Michigan linemen Erik Magnuson, left, and Joey Burzynski both played in last week's loss at Penn State. (John T. Greilick / Detroit News)
Michigan is changing its starting offensive line combination again with two new starters at the guard positions.
Joey Burzynski, a redshirt junior, and Erik Magnuson, a redshirt freshman, will move into the lineup for Saturday's game against Indiana at Michigan Stadium, coach Brady Hoke said in a post-practice video Friday on MGoBlue.com.
"Joey is going to step up, did a nice job last week, and so is Erik Magnuson," Hoke said. "They'll be the guards."
Both played in last week's loss at Penn State. Burzynski came in for starter Chris Bryant at left guard, while Magnuson filled in at right tackle after starter Michael Schofield had to move to left tackle to spell injured Taylor Lewan.
Hoke confirmed again in Friday's video that Lewan is healthy and will play against the Hoosiers.
Magnuson, recruited to Michigan as a tackle, worked in at guard this week, Hoke said Wednesday, as he and his staff search for the best five linemen.
After Michigan's backs struggled to gain rushing yards at Penn State — lead back Fitz Toussaint was limited to 27 yards on 27 carries — Hoke said the offensive line would be the subject of his focus this week in practice.
This will be the third starting offensive line combination.
Graham Glasgow started the first four games at left guard but moved to center. Bryant started the last two games at left guard. Redshirt freshman Kyle Kalis started all six games at right guard.
"We had great competition all week," Hoke said. "I think the guys really know they can play better and have to play (better)."
While the offensive line will strive to run the ball against the Hoosiers, the defense will have its hands full with Indiana’s up-tempo offense.
Indiana (3-3, 1-1 Big Ten) enters today’s game with the Big Ten’s most prolific passing offense but also the conference’s worst rushing defense. They haven’t won in Michigan Stadium since 1967 and have lost 32 of the last 33 meetings.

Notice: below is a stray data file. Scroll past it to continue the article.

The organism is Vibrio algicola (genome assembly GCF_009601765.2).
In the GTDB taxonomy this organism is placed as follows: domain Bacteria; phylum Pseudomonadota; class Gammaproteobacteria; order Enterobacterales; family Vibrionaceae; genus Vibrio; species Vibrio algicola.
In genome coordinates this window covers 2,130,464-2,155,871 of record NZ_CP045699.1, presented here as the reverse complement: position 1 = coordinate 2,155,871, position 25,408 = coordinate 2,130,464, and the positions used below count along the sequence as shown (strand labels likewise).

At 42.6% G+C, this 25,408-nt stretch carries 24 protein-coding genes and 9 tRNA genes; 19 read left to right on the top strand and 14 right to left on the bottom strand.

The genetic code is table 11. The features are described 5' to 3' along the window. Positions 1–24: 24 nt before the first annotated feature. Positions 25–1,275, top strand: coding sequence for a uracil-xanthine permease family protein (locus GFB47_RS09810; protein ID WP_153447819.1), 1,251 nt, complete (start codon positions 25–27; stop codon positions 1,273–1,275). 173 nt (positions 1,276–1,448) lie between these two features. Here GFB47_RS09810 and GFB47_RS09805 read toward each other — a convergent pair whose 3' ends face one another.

The Hoosiers utilize two quarterbacks, sophomores Nate Sudfeld and Tre Roberson, and are averaging 331.5 yards passing and are third in the Big Ten in scoring, averaging 41.7 points.
But specific personnel aside, this week of preparation for Michigan’s defense has involved dealing with the Hoosiers’ tempo.
Hoke said the preparation for this game isn’t that much different to the rest of the season, although the Wolverines probably won’t see this type of up-tempo style again until they play at Northwestern on Nov. 16.
Hoke runs the offensive demonstration team during practices, and part of keeping things running up-tempo is the fact you get more snaps for the defense.
So practicing for a high-octane offense is nothing new for the Wolverines.
“We do it constantly,” Hoke said. “We’ve got two sets of skill people on both sides, so they’re ready to go. The offense linemen, they do a tremendous job of finishing, and wherever the ball is spotted, I’m running over there — I know it’s hard to believe.
“We go pretty quick.”
Indiana’s offensive threat is the passing game. The Hoosiers average 172.8 rushing yards a game, among the worst in the Big Ten. Tevin Coleman has 557 yards and is tied for the Big Ten lead with eight rushing touchdowns.
The offensive line is struggling with three starters injured.
Still, Sudfeld and Roberson keeps things moving. Roberson is considered the more skilled runner, and Sudfeld has 1,604 passing yards, 13 touchdowns and six interceptions. Both are expected to play today.
Hoke said that the speed of Indiana’s passing attack should not stall Michigan’s efforts at a pass-rush. The Wolverines have 14 sacks this season, including 3.5 credited to Frank Clark.
Time will tell, Hoke said, whether the Hoosiers’ speed will directly affect the rush.
“I’m not going to say it’s harder, because I think you can do it,” Hoke said. “I’ve experienced it being done. It can get you rattled a little bit and sometimes that makes it harder.”
Michigan defensive coordinator Greg Mattison this week reiterated he’s not a stats guy but cautioned that while maybe the Wolverines aren’t piling up big numbers in terms of sacks, he likes the pressure they’ve been able to get at times on opposing quarterbacks.
Hoke was asked this week if he’s pleased with the progress of the pass-rush.
“Would you want to have 10, 15 sacks a game? Yeah, I’d love to,” he said.
The Wolverines also would like to generate a run game, and they just might get that chance today. The Hoosiers are last in the conference in rush defense, yielding an average of 216.5 yards a game. For Michigan, which struggled to gain yards from the tailback position in the four-overtime loss at Penn State, this might be an opportunity to build confidence.
Toussaint had 27 yards on 27 carries in part because of a struggling offensive line, which may or may not undergo yet another change in the starting lineup today. The left guard job has been up for grabs in practice this week.